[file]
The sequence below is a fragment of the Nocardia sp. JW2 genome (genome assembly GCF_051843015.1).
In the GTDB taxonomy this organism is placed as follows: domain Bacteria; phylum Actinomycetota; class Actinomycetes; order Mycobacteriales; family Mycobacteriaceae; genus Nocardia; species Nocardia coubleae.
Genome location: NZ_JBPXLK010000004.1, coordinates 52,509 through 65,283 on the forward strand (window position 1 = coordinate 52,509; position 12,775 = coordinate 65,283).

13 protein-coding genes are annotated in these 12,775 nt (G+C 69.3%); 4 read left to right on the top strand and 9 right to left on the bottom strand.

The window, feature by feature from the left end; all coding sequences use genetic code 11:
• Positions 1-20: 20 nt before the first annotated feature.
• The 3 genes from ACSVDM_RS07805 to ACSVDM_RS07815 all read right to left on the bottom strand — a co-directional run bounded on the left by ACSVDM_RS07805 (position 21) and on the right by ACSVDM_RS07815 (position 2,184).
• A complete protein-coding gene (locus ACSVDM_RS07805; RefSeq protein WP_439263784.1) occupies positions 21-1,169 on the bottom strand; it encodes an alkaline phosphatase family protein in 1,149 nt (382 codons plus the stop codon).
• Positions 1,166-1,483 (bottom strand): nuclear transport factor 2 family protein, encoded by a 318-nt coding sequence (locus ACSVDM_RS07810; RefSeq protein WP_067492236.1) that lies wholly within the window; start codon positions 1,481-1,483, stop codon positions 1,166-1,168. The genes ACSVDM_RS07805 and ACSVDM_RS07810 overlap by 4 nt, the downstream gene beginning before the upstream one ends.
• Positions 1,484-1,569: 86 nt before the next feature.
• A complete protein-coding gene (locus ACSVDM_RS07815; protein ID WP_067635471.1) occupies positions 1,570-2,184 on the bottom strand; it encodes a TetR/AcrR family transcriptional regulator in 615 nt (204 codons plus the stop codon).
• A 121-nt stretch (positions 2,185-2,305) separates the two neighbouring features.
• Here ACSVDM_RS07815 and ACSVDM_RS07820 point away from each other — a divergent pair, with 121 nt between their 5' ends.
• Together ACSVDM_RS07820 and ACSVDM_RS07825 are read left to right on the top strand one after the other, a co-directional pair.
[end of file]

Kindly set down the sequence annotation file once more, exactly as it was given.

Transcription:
The sequence below is a fragment of the Nocardia sp. JW2 genome (genome assembly GCF_051843015.1).
In the GTDB taxonomy this organism is placed as follows: domain Bacteria; phylum Actinomycetota; class Actinomycetes; order Mycobacteriales; family Mycobacteriaceae; genus Nocardia; species Nocardia coubleae.
Genome location: NZ_JBPXLK010000004.1, coordinates 52,509 through 65,283 on the forward strand (window position 1 = coordinate 52,509; position 12,775 = coordinate 65,283).

13 protein-coding genes are annotated in these 12,775 nt (G+C 69.3%); 4 read left to right on the top strand and 9 right to left on the bottom strand.

The window, feature by feature from the left end; all coding sequences use genetic code 11:
• Positions 1-20: 20 nt before the first annotated feature.
• The 3 genes from ACSVDM_RS07805 to ACSVDM_RS07815 all read right to left on the bottom strand — a co-directional run bounded on the left by ACSVDM_RS07805 (position 21) and on the right by ACSVDM_RS07815 (position 2,184).
• A complete protein-coding gene (locus ACSVDM_RS07805; RefSeq protein WP_439263784.1) occupies positions 21-1,169 on the bottom strand; it encodes an alkaline phosphatase family protein in 1,149 nt (382 codons plus the stop codon).
• Positions 1,166-1,483 (bottom strand): nuclear transport factor 2 family protein, encoded by a 318-nt coding sequence (locus ACSVDM_RS07810; RefSeq protein WP_067492236.1) that lies wholly within the window; start codon positions 1,481-1,483, stop codon positions 1,166-1,168. The genes ACSVDM_RS07805 and ACSVDM_RS07810 overlap by 4 nt, the downstream gene beginning before the upstream one ends.
• Positions 1,484-1,569: 86 nt before the next feature.
• A complete protein-coding gene (locus ACSVDM_RS07815; protein ID WP_067635471.1) occupies positions 1,570-2,184 on the bottom strand; it encodes a TetR/AcrR family transcriptional regulator in 615 nt (204 codons plus the stop codon).
• A 121-nt stretch (positions 2,185-2,305) separates the two neighbouring features.
• Here ACSVDM_RS07815 and ACSVDM_RS07820 point away from each other — a divergent pair, with 121 nt between their 5' ends.
• Together ACSVDM_RS07820 and ACSVDM_RS07825 are read left to right on the top strand one after the other, a co-directional pair.